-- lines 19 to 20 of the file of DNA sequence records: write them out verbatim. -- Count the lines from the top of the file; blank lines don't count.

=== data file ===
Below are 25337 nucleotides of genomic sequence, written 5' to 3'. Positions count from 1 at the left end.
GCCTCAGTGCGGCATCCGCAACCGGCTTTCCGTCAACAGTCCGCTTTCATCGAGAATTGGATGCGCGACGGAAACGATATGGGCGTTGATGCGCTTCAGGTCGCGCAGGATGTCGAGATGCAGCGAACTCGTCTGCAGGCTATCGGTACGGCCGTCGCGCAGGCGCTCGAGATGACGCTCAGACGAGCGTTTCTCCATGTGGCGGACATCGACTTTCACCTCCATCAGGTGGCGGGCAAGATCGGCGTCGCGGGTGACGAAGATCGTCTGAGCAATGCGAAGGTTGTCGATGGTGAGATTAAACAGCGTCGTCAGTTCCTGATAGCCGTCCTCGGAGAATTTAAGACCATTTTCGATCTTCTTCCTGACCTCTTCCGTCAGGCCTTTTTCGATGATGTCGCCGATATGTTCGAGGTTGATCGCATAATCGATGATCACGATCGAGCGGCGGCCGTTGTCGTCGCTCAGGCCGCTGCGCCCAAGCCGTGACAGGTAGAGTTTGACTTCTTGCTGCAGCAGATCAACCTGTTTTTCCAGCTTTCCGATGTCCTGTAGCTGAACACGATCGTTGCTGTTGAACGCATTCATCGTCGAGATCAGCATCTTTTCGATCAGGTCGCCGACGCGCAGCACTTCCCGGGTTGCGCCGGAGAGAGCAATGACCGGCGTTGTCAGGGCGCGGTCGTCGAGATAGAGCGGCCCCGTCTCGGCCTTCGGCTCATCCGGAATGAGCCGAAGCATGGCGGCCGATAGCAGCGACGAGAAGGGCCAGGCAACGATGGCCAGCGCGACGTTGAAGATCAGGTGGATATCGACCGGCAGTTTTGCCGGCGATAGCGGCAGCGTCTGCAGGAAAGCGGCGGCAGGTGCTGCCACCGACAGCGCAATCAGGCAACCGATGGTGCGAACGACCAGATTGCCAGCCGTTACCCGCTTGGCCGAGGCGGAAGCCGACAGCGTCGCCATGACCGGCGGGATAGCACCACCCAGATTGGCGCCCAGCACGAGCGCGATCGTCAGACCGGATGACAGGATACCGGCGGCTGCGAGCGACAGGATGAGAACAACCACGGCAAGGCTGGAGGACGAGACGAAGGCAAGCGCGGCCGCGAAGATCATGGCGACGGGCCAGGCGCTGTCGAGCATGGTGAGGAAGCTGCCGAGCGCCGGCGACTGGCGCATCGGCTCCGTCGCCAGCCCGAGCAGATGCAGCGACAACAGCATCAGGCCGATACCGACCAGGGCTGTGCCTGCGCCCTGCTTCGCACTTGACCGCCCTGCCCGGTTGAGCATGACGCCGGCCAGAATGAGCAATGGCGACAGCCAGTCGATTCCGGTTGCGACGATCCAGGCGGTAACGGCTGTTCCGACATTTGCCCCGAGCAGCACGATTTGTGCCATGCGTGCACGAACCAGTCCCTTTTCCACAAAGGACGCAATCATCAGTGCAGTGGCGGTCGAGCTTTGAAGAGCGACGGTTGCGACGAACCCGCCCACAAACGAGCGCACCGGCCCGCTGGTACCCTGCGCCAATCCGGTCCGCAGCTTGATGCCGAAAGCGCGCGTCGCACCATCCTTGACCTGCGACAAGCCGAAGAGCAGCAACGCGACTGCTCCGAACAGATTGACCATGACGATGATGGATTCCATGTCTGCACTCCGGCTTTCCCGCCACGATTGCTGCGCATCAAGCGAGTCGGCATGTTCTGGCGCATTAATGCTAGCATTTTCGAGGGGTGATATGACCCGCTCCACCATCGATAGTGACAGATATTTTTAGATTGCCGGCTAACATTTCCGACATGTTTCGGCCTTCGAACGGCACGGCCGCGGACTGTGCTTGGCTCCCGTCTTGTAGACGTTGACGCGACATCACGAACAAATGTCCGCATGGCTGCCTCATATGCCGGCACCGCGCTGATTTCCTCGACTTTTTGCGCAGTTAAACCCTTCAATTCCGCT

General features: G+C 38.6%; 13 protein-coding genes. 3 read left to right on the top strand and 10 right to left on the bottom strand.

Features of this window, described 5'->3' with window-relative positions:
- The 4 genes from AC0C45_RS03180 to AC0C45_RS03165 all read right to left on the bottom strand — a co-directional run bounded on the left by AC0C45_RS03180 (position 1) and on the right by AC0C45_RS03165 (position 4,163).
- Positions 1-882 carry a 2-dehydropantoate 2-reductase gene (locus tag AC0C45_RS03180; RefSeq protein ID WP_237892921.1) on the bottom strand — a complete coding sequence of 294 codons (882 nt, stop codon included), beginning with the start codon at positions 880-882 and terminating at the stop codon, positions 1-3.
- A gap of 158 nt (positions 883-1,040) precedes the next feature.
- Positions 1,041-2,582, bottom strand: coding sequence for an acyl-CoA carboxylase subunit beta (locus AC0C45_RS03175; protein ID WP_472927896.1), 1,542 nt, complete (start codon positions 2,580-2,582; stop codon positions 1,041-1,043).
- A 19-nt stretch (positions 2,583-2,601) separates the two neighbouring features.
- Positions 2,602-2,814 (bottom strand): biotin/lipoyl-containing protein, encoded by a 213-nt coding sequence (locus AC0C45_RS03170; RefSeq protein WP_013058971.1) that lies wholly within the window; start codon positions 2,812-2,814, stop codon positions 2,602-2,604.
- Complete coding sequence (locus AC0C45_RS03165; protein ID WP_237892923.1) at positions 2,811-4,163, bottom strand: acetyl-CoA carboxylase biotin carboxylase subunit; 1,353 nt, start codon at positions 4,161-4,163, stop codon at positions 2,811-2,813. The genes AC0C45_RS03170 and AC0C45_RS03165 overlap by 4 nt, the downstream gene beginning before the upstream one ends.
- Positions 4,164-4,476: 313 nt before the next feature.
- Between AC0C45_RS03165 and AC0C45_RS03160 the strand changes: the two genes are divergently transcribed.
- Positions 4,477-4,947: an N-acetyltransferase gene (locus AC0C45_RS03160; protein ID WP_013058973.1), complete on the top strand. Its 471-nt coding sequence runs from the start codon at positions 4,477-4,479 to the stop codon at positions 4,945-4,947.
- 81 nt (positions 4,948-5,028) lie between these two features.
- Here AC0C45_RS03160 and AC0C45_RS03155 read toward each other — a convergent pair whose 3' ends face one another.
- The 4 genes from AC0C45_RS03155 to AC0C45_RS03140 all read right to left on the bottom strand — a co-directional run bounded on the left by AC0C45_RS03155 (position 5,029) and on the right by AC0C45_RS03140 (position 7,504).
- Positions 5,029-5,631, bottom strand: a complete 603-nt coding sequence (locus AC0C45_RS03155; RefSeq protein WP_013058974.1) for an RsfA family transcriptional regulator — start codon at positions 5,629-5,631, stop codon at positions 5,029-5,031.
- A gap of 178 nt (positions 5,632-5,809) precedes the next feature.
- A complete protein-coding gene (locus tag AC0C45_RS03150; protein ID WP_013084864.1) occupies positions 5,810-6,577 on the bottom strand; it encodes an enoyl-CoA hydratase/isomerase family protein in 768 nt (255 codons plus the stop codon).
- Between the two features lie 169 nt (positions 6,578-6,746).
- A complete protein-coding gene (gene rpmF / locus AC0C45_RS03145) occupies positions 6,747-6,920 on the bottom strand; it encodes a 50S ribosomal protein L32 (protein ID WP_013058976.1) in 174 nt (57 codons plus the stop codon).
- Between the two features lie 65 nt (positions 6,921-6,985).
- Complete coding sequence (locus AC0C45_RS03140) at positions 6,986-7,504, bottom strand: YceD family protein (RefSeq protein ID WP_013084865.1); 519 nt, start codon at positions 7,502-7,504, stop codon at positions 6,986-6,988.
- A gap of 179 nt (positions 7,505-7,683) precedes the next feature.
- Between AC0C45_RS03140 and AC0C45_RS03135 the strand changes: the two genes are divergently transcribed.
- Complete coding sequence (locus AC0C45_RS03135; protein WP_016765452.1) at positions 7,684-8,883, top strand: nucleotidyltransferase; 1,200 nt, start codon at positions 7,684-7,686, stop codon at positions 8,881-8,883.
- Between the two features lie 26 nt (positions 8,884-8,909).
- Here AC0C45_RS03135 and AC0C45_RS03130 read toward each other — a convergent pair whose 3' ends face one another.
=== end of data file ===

- A gap of 178 nt (positions 5,632-5,809) precedes the next feature.
- A complete protein-coding gene (locus tag AC0C45_RS03150; protein ID WP_013084864.1) occupies positions 5,810-6,577 on the bottom strand; it encodes an enoyl-CoA hydratase/isomerase family protein in 768 nt (255 codons plus the stop codon).